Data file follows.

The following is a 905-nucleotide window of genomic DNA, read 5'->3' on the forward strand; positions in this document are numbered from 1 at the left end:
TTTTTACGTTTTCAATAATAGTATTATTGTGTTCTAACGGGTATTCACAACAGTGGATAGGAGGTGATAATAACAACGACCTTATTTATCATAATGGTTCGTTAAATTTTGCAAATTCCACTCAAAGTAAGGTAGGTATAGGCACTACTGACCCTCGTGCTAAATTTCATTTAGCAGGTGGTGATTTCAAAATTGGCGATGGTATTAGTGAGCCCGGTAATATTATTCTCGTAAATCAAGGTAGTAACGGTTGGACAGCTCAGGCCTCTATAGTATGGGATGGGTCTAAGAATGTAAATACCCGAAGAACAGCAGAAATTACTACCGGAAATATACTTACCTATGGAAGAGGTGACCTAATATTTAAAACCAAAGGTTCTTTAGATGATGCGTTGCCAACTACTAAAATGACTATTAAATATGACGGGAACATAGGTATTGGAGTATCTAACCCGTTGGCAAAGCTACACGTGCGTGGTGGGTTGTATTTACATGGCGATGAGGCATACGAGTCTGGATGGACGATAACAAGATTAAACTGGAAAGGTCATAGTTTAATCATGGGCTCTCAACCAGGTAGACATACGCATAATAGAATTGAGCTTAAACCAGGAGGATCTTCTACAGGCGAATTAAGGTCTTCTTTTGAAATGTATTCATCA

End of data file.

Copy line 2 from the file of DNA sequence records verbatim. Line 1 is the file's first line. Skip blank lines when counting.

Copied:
TTTTTACGTTTTCAATAATAGTATTATTGTGTTCTAACGGGTATTCACAACAGTGGATAGGAGGTGATAATAACAACGACCTTATTTATCATAATGGTTCGTTAAATTTTGCAAATTCCACTCAAAGTAAGGTAGGTATAGGCACTACTGACCCTCGTGCTAAATTTCATTTAGCAGGTGGTGATTTCAAAATTGGCGATGGTATTAGTGAGCCCGGTAATATTATTCTCGTAAATCAAGGTAGTAACGGTTGGACAGCTCAGGCCTCTATAGTATGGGATGGGTCTAAGAATGTAAATACCCGAAGAACAGCAGAAATTACTACCGGAAATATACTTACCTATGGAAGAGGTGACCTAATATTTAAAACCAAAGGTTCTTTAGATGATGCGTTGCCAACTACTAAAATGACTATTAAATATGACGGGAACATAGGTATTGGAGTATCTAACCCGTTGGCAAAGCTACACGTGCGTGGTGGGTTGTATTTACATGGCGATGAGGCATACGAGTCTGGATGGACGATAACAAGATTAAACTGGAAAGGTCATAGTTTAATCATGGGCTCTCAACCAGGTAGACATACGCATAATAGAATTGAGCTTAAACCAGGAGGATCTTCTACAGGCGAATTAAGGTCTTCTTTTGAAATGTATTCATCA